The Free Play of Signs and Signifiers

Language can be compared with a sheet of paper: thought is the front and the sound the back; one cannot cut the front without cutting the back at the same time; likewise in language, one can neither divide sound from thought nor thought from sound; the division could be accomplished only abstracedly [sic], and the result would be either pure psychology pr pure phonology.

- Ferdinand de Saussure


Scenes from an Italian Pancake House

Suppose that you're more than ten years out of high school. You have a well paying job with a modicum of prestige. You're happy with your life and you've grown up to be something akin to what childhood you expected. This is not to say that every day is wine and roses but you're generally short on serious life complaints.

Let's also suppose that, while about the business of being who you're happy to be, you bump into an old friend from that blissfully hateful life period called high school. You were not so close to this person that you bothered to keep in touch since but once upon a time they were part of your nearer circle. They called you by name, visited your house and probably knew a few things about you that you prefer they didn't. Likewise you called, visited and learned reciprocal things about them.

Let's now suppose that this old once-was friend has obviously not done as you have. You encounter them in their professional capacity and they job completely sucks. They are obviously unfulfilled. They garner no respect and probably earn an offensively low wage in a position most people can't be bothered to acknowledge even exists. They are not the person you thought they would grow up to be.

Now let's suppose that your appearance had changed so much in the intervening decade that you're absolutely certain that they don't recognize you.

Do you say hello?

Do you acknowledge them? Do you passively point out the differences between the two of you by striking up the strained and constipated "how have you been" line of conversation?

Or do you silently pass them by?


Big Ol' Jed Had a Light on

Just now, a jumbo jet just passed over my house, huge, subsonic, deafening, low to the ground, rumbling, raging, near and awakening. This happens once every few days when the prevailing winds put the approach path of Hartsfield-Jackson directly in line with my apartment. Despite four years here, I never anticipate the change from day to day.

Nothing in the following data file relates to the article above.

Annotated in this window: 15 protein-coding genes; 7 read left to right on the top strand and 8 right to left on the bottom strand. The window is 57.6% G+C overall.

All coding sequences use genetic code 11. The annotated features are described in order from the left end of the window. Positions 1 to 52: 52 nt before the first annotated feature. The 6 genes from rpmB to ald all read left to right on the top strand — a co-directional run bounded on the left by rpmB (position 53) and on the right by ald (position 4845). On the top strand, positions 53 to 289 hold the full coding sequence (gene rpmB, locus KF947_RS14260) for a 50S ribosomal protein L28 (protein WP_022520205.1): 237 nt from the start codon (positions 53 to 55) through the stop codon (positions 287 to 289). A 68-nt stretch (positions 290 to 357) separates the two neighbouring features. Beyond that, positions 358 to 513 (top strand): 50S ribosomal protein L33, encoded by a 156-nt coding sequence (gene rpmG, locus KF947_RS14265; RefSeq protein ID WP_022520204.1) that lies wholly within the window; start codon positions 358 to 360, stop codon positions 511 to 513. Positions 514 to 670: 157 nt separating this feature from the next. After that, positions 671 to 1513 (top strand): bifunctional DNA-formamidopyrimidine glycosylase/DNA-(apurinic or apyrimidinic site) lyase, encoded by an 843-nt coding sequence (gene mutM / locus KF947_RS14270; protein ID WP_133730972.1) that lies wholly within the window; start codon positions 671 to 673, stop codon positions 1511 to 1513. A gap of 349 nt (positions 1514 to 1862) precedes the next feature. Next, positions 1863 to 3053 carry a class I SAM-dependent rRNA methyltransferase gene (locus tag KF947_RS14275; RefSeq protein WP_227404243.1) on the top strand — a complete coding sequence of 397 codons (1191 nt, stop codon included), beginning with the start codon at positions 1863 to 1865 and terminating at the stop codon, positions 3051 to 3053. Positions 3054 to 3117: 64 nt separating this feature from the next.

Feeling the thunder of that first approaching craft I'm always caught by the assumption of impending doom from either a tornado or a nuclear attack.

It was neither, of course, but as the plane passed over head and the tremble of dishes and picture frames transmogrified into the whine of receding jet engines I was struck by how untroubled I was by the thought of passing on whilst engaged in the activity of that moment, the reading of a good book.

Most people say, half seriously, that they want to meet the apocalypse whilst at the emotional and ecstatic pinnacle of the most intense fucking imaginable or while staring at the sunset ocean. They prefer to meet death at the moment of little death and they want to feel true awe while viewing the awesome.

Tonight I was content to lose the grip of life while grasping towards enlightenment.

For one who confesses to fear death as much as I do, I'm strangely contented by this realization.


Just a Day Fading into Another

There is a school of thought in modern physics that holds that time is neither linear nor progressive. The entropic arrow notwithstanding, this school of thought holds that our perception of time as an advancing parade of causes and effects is an illusion, a perceptual byproduct stemming from the computational processes performed by the electrochemical computers we all carry about within our skulls.

Lacking the mathematical savvy and professional experience to critically evaluate the evidence, I neither believe nor disbelieve this supposition. Musing on this assertion, though, I wonder what other aspects of the universe that we accept as axiomatic might be our own biology deceiving us.


Sacred Silence and Sleep.

It's eight-thirty on a Friday night and I'm going to bed.

Why, you ask?

I'm going to bed at eight-thirty on a Friday night because I have a crew call at five tomorrow morning.

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